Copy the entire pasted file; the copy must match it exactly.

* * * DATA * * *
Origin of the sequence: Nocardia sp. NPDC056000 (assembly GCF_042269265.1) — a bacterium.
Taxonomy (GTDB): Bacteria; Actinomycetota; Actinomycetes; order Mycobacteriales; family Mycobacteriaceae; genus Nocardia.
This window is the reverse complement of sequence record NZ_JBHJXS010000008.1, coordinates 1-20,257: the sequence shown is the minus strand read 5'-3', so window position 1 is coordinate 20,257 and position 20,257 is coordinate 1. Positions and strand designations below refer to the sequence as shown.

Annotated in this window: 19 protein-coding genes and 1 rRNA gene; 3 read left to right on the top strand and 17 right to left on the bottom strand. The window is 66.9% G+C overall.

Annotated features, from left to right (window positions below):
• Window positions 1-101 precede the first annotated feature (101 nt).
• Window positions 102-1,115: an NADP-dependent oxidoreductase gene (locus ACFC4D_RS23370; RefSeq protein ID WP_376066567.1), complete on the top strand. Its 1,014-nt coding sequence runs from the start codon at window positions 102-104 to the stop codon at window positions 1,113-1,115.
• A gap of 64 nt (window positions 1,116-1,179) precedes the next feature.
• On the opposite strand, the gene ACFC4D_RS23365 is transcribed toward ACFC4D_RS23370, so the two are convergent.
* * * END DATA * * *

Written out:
Origin of the sequence: Nocardia sp. NPDC056000 (assembly GCF_042269265.1) — a bacterium.
Taxonomy (GTDB): Bacteria; Actinomycetota; Actinomycetes; order Mycobacteriales; family Mycobacteriaceae; genus Nocardia.
This window is the reverse complement of sequence record NZ_JBHJXS010000008.1, coordinates 1-20,257: the sequence shown is the minus strand read 5'-3', so window position 1 is coordinate 20,257 and position 20,257 is coordinate 1. Positions and strand designations below refer to the sequence as shown.

Annotated in this window: 19 protein-coding genes and 1 rRNA gene; 3 read left to right on the top strand and 17 right to left on the bottom strand. The window is 66.9% G+C overall.

Annotated features, from left to right (window positions below):
• Window positions 1-101 precede the first annotated feature (101 nt).
• Window positions 102-1,115: an NADP-dependent oxidoreductase gene (locus ACFC4D_RS23370; RefSeq protein ID WP_376066567.1), complete on the top strand. Its 1,014-nt coding sequence runs from the start codon at window positions 102-104 to the stop codon at window positions 1,113-1,115.
• A gap of 64 nt (window positions 1,116-1,179) precedes the next feature.
• On the opposite strand, the gene ACFC4D_RS23365 is transcribed toward ACFC4D_RS23370, so the two are convergent.